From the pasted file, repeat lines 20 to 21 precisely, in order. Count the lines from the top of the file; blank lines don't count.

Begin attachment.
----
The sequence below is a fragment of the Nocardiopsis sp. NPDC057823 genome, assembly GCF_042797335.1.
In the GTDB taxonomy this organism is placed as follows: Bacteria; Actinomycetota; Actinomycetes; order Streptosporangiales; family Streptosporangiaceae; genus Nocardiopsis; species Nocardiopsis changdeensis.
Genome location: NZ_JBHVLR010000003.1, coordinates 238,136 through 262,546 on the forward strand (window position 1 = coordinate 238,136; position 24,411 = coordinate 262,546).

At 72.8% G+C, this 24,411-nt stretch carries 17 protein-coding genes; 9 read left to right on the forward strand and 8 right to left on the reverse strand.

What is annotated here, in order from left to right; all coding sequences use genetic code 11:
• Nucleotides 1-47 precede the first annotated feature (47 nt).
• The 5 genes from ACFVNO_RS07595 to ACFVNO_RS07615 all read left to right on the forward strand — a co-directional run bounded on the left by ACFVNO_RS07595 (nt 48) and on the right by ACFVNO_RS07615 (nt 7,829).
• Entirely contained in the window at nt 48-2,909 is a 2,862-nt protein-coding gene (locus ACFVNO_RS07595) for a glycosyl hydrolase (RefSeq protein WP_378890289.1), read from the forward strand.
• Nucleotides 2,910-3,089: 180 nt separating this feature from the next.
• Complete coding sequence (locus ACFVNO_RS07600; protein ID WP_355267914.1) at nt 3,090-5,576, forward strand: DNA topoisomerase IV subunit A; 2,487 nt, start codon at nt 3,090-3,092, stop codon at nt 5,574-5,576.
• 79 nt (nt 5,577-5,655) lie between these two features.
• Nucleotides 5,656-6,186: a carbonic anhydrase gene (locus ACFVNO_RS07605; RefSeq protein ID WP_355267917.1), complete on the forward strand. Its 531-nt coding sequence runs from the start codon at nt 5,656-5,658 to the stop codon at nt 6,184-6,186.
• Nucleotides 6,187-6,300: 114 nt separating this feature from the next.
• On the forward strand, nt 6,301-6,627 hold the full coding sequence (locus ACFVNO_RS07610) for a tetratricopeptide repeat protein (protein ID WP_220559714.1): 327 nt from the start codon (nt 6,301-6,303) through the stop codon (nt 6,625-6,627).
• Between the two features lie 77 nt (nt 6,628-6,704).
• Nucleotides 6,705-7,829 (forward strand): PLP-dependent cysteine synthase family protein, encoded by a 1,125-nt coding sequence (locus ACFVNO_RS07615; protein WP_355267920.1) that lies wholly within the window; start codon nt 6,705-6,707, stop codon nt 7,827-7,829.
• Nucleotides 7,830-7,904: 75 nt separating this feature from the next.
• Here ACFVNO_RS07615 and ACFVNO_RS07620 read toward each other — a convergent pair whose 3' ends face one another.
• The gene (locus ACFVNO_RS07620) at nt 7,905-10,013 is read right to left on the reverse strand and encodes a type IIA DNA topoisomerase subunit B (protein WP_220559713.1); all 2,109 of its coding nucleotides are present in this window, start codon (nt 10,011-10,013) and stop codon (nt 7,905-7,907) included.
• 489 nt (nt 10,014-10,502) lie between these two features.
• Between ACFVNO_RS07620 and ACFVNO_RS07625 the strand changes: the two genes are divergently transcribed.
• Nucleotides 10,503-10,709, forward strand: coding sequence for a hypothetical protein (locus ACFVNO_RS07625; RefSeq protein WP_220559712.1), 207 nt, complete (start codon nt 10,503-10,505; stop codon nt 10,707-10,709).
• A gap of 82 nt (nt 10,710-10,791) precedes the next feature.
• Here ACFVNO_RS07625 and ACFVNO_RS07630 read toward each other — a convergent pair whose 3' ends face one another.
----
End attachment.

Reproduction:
• 489 nt (nt 10,014-10,502) lie between these two features.
• Between ACFVNO_RS07620 and ACFVNO_RS07625 the strand changes: the two genes are divergently transcribed.